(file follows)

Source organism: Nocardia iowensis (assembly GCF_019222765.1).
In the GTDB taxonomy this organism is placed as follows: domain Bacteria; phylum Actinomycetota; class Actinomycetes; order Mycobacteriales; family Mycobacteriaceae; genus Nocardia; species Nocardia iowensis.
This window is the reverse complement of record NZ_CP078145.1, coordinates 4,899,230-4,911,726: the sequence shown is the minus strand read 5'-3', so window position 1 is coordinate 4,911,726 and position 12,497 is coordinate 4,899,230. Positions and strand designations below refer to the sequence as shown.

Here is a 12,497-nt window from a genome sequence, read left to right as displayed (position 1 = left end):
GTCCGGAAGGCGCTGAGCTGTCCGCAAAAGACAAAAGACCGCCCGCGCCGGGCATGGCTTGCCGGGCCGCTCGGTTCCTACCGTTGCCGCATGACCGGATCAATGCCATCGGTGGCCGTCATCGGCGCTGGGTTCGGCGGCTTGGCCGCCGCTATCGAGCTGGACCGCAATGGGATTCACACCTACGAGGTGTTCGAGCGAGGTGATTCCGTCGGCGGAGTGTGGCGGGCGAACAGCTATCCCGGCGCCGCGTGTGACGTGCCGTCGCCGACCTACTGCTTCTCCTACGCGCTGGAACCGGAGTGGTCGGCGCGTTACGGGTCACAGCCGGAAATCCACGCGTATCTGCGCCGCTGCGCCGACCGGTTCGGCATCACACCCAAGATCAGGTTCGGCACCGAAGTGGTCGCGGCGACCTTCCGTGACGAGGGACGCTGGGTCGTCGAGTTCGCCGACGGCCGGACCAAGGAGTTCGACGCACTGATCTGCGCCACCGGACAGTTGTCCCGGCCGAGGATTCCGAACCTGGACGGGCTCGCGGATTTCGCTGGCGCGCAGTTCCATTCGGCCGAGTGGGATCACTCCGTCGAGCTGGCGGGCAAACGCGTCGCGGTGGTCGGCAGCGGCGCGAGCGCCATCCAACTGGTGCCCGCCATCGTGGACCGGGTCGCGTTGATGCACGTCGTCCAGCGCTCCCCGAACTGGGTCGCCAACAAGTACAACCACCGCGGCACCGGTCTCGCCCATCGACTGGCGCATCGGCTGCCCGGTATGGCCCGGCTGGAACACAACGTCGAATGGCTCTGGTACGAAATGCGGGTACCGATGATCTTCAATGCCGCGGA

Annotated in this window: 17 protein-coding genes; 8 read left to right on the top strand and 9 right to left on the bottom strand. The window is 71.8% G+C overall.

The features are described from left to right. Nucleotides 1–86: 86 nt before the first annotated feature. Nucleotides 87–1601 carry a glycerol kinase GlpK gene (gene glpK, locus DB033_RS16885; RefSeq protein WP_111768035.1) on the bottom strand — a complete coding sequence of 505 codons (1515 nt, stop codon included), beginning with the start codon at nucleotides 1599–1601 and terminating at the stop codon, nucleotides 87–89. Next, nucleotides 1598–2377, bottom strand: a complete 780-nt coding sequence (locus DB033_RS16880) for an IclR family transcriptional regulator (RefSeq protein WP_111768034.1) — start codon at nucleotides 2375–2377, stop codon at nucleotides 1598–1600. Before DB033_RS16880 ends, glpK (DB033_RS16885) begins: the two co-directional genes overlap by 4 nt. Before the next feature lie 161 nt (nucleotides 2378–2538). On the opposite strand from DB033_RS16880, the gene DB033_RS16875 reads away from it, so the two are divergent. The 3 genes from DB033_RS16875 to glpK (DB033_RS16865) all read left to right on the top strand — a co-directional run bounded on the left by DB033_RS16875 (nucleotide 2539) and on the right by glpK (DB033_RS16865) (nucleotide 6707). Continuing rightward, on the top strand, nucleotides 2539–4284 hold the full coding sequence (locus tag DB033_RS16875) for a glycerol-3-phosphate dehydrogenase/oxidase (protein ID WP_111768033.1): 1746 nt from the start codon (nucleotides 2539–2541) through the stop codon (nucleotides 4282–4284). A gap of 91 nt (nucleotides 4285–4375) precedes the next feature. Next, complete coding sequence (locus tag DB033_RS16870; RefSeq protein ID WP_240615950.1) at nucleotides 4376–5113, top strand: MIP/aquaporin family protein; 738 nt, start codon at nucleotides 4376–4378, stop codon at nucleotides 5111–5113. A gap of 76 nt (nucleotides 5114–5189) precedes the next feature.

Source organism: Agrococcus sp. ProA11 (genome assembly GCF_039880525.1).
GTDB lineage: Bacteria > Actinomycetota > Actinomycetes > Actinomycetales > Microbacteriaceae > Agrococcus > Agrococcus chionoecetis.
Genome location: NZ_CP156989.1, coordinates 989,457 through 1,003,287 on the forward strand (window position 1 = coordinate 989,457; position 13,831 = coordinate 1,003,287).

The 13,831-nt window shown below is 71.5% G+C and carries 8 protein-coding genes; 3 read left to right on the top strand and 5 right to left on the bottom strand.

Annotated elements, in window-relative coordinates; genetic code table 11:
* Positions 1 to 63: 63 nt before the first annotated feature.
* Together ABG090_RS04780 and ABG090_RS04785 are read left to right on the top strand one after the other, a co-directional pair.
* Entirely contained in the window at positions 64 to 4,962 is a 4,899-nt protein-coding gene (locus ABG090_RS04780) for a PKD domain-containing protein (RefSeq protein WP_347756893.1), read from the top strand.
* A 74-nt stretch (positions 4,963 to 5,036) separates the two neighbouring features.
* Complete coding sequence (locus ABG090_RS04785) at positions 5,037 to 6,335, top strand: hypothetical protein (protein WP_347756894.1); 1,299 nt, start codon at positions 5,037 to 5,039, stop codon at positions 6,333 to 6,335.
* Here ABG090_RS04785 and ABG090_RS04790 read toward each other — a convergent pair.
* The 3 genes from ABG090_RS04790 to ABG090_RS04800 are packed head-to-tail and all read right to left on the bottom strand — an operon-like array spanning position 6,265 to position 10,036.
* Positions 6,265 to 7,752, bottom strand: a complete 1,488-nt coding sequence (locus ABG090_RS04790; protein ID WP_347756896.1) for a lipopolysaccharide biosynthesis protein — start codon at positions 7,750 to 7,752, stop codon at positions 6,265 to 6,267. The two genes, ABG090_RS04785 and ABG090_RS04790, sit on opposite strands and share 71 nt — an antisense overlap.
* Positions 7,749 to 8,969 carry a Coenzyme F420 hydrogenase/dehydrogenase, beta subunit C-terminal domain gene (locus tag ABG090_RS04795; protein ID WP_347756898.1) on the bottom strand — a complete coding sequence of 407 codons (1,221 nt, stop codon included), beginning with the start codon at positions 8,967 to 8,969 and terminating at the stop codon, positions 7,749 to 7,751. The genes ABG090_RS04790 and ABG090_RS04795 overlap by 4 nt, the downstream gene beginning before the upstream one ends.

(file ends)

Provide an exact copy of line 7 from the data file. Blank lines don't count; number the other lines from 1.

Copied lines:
The features are described from left to right. Nucleotides 1–86: 86 nt before the first annotated feature. Nucleotides 87–1601 carry a glycerol kinase GlpK gene (gene glpK, locus DB033_RS16885; RefSeq protein WP_111768035.1) on the bottom strand — a complete coding sequence of 505 codons (1515 nt, stop codon included), beginning with the start codon at nucleotides 1599–1601 and terminating at the stop codon, nucleotides 87–89. Next, nucleotides 1598–2377, bottom strand: a complete 780-nt coding sequence (locus DB033_RS16880) for an IclR family transcriptional regulator (RefSeq protein WP_111768034.1) — start codon at nucleotides 2375–2377, stop codon at nucleotides 1598–1600. Before DB033_RS16880 ends, glpK (DB033_RS16885) begins: the two co-directional genes overlap by 4 nt. Before the next feature lie 161 nt (nucleotides 2378–2538). On the opposite strand from DB033_RS16880, the gene DB033_RS16875 reads away from it, so the two are divergent. The 3 genes from DB033_RS16875 to glpK (DB033_RS16865) all read left to right on the top strand — a co-directional run bounded on the left by DB033_RS16875 (nucleotide 2539) and on the right by glpK (DB033_RS16865) (nucleotide 6707). Continuing rightward, on the top strand, nucleotides 2539–4284 hold the full coding sequence (locus tag DB033_RS16875) for a glycerol-3-phosphate dehydrogenase/oxidase (protein ID WP_111768033.1): 1746 nt from the start codon (nucleotides 2539–2541) through the stop codon (nucleotides 4282–4284). A gap of 91 nt (nucleotides 4285–4375) precedes the next feature. Next, complete coding sequence (locus tag DB033_RS16870; RefSeq protein ID WP_240615950.1) at nucleotides 4376–5113, top strand: MIP/aquaporin family protein; 738 nt, start codon at nucleotides 4376–4378, stop codon at nucleotides 5111–5113. A gap of 76 nt (nucleotides 5114–5189) precedes the next feature.